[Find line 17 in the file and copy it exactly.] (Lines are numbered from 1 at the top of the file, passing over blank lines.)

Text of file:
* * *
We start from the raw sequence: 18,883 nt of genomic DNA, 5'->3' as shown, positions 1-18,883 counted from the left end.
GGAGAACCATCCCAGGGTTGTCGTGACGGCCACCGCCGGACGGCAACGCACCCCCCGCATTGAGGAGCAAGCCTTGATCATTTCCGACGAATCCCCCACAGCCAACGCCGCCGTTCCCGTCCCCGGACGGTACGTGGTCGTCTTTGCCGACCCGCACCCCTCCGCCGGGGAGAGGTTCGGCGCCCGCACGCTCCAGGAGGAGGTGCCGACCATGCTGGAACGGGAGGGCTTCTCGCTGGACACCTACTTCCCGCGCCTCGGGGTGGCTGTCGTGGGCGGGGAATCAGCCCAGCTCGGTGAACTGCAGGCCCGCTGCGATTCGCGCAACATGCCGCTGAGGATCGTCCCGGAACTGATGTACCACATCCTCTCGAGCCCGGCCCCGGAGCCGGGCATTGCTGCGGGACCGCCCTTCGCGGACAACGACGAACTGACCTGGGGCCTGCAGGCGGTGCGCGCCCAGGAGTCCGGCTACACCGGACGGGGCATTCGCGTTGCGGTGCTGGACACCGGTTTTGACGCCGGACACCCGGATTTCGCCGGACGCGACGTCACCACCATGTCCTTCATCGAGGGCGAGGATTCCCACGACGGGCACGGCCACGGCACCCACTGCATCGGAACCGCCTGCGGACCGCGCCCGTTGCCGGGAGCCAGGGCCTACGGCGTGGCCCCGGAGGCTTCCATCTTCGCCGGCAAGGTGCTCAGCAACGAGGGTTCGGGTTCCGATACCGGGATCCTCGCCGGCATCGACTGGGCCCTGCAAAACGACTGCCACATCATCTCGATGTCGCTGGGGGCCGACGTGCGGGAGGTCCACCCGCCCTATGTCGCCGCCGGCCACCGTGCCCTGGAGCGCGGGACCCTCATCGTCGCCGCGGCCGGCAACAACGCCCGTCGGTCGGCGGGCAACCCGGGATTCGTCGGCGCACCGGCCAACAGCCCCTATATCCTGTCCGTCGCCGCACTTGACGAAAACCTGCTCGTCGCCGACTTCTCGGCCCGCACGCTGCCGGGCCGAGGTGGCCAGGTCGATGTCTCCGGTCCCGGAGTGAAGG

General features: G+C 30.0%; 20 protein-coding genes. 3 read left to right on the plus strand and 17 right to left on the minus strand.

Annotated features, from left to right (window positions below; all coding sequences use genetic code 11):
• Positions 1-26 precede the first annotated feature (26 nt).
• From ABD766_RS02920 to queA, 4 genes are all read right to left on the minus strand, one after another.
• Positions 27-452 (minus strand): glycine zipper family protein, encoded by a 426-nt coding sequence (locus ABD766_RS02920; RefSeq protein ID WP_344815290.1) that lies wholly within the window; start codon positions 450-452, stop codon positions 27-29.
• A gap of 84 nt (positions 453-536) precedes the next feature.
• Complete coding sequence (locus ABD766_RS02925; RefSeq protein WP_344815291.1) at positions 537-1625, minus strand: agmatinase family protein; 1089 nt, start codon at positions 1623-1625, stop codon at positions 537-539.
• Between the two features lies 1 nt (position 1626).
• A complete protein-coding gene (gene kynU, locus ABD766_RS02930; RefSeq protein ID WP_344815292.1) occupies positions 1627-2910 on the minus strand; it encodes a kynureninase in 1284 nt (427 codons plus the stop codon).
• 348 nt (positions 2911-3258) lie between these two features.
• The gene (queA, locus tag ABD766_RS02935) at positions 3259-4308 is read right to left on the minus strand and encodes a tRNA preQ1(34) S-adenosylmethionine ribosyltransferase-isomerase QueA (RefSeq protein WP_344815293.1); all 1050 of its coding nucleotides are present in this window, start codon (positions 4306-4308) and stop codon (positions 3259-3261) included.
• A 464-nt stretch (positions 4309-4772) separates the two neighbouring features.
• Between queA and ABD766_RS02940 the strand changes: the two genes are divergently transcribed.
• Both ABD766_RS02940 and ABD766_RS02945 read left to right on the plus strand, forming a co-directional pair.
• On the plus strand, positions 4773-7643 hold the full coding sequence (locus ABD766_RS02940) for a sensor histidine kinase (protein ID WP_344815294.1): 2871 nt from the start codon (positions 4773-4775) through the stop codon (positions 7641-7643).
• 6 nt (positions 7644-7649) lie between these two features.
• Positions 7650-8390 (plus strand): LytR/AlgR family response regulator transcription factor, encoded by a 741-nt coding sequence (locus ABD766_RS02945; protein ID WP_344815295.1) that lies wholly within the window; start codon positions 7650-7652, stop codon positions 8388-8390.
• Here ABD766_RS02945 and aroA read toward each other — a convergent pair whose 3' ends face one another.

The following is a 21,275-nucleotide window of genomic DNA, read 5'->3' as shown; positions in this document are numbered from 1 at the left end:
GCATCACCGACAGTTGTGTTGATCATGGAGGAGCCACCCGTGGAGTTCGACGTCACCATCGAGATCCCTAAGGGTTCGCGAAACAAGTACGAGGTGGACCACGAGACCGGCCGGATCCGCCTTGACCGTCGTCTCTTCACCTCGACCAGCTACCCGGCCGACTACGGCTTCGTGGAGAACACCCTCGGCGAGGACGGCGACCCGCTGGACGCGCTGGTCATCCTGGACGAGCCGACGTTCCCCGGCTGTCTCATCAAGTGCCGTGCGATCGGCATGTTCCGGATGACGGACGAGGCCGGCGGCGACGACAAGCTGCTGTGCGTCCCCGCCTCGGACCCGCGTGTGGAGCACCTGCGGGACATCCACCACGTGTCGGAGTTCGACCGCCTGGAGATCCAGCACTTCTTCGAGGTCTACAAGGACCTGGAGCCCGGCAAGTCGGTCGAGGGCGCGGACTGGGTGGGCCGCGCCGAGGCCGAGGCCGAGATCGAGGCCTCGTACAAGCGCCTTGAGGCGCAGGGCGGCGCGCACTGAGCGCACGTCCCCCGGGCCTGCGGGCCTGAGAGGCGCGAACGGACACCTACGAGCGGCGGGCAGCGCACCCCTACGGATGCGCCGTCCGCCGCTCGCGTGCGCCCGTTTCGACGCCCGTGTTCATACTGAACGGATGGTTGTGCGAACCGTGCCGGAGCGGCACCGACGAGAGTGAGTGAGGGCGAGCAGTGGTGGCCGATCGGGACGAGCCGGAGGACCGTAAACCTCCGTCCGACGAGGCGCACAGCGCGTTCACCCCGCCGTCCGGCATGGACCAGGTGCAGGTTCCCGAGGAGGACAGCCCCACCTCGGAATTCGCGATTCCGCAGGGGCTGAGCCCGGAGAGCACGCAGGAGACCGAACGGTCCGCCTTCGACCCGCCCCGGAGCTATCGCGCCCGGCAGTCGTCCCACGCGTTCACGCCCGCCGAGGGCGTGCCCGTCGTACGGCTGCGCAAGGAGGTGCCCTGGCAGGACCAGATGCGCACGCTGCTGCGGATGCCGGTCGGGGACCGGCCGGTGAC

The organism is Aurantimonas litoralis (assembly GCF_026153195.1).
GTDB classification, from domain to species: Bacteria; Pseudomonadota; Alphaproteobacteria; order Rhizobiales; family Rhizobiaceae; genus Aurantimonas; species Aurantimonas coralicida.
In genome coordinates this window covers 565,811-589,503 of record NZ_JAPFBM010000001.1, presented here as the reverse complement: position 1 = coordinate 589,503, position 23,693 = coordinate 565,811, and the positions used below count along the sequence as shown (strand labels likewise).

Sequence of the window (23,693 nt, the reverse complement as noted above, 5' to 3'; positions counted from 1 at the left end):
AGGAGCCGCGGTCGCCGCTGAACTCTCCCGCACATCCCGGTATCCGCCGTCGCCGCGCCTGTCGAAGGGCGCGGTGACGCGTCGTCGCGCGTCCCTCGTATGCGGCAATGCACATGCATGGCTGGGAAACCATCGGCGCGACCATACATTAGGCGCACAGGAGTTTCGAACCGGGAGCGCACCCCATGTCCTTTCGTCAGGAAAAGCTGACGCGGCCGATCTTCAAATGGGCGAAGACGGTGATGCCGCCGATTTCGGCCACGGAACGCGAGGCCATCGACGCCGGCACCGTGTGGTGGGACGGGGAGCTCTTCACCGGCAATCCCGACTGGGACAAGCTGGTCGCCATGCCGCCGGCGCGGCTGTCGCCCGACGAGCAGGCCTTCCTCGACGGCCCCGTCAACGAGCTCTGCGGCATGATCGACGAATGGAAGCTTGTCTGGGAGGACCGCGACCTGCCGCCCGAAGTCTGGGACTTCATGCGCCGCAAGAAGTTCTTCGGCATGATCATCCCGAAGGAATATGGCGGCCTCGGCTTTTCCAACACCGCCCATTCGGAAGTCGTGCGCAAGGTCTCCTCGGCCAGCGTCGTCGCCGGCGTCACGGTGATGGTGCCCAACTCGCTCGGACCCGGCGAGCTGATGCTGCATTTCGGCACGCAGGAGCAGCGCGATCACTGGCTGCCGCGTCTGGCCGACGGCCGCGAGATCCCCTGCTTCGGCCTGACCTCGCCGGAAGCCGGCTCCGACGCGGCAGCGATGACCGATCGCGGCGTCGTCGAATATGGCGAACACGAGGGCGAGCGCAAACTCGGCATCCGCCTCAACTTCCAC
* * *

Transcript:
• On the plus strand, positions 4773-7643 hold the full coding sequence (locus ABD766_RS02940) for a sensor histidine kinase (protein ID WP_344815294.1): 2871 nt from the start codon (positions 4773-4775) through the stop codon (positions 7641-7643).